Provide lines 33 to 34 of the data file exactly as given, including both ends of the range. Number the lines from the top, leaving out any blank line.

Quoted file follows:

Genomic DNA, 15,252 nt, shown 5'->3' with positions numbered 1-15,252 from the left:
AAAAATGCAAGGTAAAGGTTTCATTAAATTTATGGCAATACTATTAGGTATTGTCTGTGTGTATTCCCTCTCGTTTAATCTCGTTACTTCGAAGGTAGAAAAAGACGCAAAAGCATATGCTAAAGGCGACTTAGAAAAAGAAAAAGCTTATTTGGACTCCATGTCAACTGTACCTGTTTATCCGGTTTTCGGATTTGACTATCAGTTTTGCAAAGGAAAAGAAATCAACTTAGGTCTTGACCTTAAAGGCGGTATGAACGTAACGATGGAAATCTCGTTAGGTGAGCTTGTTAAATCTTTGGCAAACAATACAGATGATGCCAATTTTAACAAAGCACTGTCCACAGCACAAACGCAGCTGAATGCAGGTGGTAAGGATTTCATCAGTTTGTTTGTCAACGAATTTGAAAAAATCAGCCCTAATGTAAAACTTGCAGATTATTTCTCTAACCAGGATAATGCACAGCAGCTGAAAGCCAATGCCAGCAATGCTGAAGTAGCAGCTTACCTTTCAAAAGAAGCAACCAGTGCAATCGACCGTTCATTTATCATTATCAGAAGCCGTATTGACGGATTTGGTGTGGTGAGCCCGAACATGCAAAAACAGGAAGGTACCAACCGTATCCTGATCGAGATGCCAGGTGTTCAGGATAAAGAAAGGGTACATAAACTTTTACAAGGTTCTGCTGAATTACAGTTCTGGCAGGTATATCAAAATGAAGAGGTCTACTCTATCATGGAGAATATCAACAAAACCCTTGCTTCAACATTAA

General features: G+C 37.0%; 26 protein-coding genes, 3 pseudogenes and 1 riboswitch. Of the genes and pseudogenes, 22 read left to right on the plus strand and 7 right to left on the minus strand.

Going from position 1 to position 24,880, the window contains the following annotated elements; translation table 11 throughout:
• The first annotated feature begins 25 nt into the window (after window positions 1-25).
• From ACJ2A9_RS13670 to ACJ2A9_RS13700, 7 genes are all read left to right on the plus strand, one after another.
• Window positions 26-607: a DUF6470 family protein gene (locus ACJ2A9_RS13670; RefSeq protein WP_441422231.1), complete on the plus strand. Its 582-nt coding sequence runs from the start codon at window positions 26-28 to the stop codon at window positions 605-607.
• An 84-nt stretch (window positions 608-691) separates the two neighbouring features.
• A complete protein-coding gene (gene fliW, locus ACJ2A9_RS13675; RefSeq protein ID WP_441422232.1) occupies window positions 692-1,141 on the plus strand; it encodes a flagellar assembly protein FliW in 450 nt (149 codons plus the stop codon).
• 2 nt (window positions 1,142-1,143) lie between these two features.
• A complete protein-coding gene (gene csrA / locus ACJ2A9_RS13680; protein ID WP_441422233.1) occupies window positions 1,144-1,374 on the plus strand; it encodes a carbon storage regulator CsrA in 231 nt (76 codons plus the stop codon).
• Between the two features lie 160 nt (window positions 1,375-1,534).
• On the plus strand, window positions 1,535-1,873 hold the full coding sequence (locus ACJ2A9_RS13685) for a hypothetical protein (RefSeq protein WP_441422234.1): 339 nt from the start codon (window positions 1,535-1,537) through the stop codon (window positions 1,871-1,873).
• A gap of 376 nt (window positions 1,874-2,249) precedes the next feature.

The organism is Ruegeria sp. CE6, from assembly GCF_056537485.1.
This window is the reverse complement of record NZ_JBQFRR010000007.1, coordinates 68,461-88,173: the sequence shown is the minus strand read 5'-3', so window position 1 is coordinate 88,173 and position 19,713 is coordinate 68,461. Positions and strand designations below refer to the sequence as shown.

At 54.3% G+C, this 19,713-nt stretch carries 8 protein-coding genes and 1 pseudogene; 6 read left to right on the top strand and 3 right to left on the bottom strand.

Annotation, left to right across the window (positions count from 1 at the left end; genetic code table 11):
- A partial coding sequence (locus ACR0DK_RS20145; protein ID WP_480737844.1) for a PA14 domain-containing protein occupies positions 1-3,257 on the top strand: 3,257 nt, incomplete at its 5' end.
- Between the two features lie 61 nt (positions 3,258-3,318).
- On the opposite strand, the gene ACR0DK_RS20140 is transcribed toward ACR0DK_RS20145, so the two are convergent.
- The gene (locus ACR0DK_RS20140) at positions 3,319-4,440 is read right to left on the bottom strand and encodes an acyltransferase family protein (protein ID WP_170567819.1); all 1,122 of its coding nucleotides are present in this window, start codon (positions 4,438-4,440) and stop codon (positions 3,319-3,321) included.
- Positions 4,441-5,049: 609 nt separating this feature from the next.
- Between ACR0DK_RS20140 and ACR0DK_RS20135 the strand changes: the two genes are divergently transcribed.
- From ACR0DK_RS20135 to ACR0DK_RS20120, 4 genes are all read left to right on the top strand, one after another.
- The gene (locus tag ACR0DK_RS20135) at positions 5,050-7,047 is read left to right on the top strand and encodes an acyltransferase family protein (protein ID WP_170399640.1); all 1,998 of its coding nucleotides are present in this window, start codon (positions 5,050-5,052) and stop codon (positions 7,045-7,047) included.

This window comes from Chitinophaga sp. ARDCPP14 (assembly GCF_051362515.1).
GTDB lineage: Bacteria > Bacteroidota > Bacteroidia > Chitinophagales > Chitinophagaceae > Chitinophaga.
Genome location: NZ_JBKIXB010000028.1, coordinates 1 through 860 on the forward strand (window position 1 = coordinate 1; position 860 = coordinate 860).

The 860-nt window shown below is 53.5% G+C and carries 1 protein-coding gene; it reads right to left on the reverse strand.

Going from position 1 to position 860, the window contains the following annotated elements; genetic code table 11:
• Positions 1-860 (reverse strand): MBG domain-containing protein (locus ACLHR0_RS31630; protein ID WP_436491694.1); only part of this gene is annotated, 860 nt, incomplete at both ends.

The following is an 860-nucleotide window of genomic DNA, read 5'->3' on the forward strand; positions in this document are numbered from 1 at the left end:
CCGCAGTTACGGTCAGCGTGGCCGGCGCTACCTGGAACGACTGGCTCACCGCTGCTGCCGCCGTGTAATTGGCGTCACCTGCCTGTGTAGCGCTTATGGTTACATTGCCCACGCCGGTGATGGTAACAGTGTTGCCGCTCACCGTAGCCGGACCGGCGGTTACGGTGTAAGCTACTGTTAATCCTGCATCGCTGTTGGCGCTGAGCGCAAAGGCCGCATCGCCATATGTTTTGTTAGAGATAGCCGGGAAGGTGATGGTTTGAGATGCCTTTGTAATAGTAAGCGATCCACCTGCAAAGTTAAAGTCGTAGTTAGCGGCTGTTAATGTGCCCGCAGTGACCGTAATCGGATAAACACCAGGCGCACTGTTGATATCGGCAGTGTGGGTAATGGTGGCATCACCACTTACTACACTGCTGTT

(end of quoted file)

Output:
The following is an 860-nucleotide window of genomic DNA, read 5'->3' on the forward strand; positions in this document are numbered from 1 at the left end:
CCGCAGTTACGGTCAGCGTGGCCGGCGCTACCTGGAACGACTGGCTCACCGCTGCTGCCGCCGTGTAATTGGCGTCACCTGCCTGTGTAGCGCTTATGGTTACATTGCCCACGCCGGTGATGGTAACAGTGTTGCCGCTCACCGTAGCCGGACCGGCGGTTACGGTGTAAGCTACTGTTAATCCTGCATCGCTGTTGGCGCTGAGCGCAAAGGCCGCATCGCCATATGTTTTGTTAGAGATAGCCGGGAAGGTGATGGTTTGAGATGCCTTTGTAATAGTAAGCGATCCACCTGCAAAGTTAAAGTCGTAGTTAGCGGCTGTTAATGTGCCCGCAGTGACCGTAATCGGATAAACACCAGGCGCACTGTTGATATCGGCAGTGTGGGTAATGGTGGCATCACCACTTACTACACTGCTGTT